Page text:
The thing that pisses me off the most about all Bethesda games is the weight encumbrance limit, and that’s something still present. There is nothing more frustrating to me than being in the middle of an amazing dungeon run, discovering all sorts of cool sights, only to be hamstrung and forced to move at a crawl until I drop some items. To that, I say “Hell no,” go into the console commands, and bump up my encumbrance limit from 200 pounds to 2000 pounds. I’ll carry as much as I want, thank you very much. After all, I’m Dovakhiin!
Was It Worth It?
Oh yeah, and more so. Consider that I played the game for 83 hours, completed the main quest, and did a decent amount of exploring, and there are at least two major cities I still haven’t set foot in yet. That’s just ridiculous. As for the story, I have to admit it ended up being about at least as good as any in the series. The Elder Scrolls titles regularly aim for the stars by trying to tell an epic saga, and by my estimation Skyrim marks the first time they actually nailed it, for the most part. Granted, it’s always more fun to create your own scenarios in this type of game, but I commend the work they put into it this time around. Sometimes I wish this were the only game I owned because there’s a part of me that just wants to lose myself in this gigantic world.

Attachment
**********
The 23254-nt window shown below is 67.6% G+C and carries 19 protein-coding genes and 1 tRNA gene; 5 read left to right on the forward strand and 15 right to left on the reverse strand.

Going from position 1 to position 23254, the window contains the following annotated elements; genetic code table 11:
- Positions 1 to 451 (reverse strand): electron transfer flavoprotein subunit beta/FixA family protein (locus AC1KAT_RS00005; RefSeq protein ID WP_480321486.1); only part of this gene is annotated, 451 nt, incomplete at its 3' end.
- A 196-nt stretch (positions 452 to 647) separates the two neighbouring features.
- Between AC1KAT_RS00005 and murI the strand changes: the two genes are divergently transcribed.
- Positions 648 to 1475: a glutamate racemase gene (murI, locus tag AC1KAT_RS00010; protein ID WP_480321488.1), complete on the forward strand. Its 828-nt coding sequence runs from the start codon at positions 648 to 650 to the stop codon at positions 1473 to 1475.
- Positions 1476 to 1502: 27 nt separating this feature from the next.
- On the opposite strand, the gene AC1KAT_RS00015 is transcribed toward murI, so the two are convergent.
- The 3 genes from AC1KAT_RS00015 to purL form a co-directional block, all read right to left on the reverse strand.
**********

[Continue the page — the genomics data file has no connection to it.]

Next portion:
So, Skyrim has been once again uninstalled and sits on my Steam list nestled between Oblivion and Fallout 3, completing my collection of Bethesda titles (although Fallout: New Vegas is certain to show up in this project one of these days). Now that the story has been completed, I feel much better about someday jumping back in and creating my own stories. Maybe I’ll finally visit some of those unexplored cities, maybe I’ll learn to be a mage, maybe I’ll just buy a house and settle down to be a blacksmith. The road is open, the prophecy has been fulfilled, and I have a long time before I will be returning to Sovngarde.